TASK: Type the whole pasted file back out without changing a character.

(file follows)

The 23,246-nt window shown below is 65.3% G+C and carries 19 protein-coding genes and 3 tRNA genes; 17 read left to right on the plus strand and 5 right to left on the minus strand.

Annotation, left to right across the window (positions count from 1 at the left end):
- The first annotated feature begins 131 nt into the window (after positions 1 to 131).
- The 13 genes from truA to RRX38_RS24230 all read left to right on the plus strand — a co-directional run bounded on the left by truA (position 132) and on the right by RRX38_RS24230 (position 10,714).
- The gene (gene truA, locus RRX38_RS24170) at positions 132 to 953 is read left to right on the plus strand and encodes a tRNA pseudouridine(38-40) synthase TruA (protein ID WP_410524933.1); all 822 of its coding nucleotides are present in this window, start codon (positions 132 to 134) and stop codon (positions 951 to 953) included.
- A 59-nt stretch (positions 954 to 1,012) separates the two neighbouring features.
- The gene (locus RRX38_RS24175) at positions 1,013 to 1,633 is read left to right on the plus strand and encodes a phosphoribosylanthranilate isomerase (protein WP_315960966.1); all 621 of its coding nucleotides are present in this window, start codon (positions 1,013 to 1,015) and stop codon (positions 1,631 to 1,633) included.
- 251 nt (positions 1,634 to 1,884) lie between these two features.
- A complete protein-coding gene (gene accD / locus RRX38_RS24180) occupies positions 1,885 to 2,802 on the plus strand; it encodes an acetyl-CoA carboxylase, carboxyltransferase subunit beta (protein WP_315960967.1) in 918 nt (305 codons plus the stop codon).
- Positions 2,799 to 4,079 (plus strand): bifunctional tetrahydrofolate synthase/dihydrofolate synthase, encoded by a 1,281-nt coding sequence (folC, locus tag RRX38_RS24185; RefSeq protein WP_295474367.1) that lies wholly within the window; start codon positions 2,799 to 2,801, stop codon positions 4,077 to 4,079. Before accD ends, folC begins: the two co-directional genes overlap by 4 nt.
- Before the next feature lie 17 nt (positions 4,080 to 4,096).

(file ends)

The 23,246-nt window shown below is 65.3% G+C and carries 19 protein-coding genes and 3 tRNA genes; 17 read left to right on the plus strand and 5 right to left on the minus strand.

Annotation, left to right across the window (positions count from 1 at the left end):
- The first annotated feature begins 131 nt into the window (after positions 1 to 131).
- The 13 genes from truA to RRX38_RS24230 all read left to right on the plus strand — a co-directional run bounded on the left by truA (position 132) and on the right by RRX38_RS24230 (position 10,714).
- The gene (gene truA, locus RRX38_RS24170) at positions 132 to 953 is read left to right on the plus strand and encodes a tRNA pseudouridine(38-40) synthase TruA (protein ID WP_410524933.1); all 822 of its coding nucleotides are present in this window, start codon (positions 132 to 134) and stop codon (positions 951 to 953) included.
- A 59-nt stretch (positions 954 to 1,012) separates the two neighbouring features.
- The gene (locus RRX38_RS24175) at positions 1,013 to 1,633 is read left to right on the plus strand and encodes a phosphoribosylanthranilate isomerase (protein WP_315960966.1); all 621 of its coding nucleotides are present in this window, start codon (positions 1,013 to 1,015) and stop codon (positions 1,631 to 1,633) included.
- 251 nt (positions 1,634 to 1,884) lie between these two features.
- A complete protein-coding gene (gene accD / locus RRX38_RS24180) occupies positions 1,885 to 2,802 on the plus strand; it encodes an acetyl-CoA carboxylase, carboxyltransferase subunit beta (protein WP_315960967.1) in 918 nt (305 codons plus the stop codon).
- Positions 2,799 to 4,079 (plus strand): bifunctional tetrahydrofolate synthase/dihydrofolate synthase, encoded by a 1,281-nt coding sequence (folC, locus tag RRX38_RS24185; RefSeq protein WP_295474367.1) that lies wholly within the window; start codon positions 2,799 to 2,801, stop codon positions 4,077 to 4,079. Before accD ends, folC begins: the two co-directional genes overlap by 4 nt.
- Before the next feature lie 17 nt (positions 4,080 to 4,096).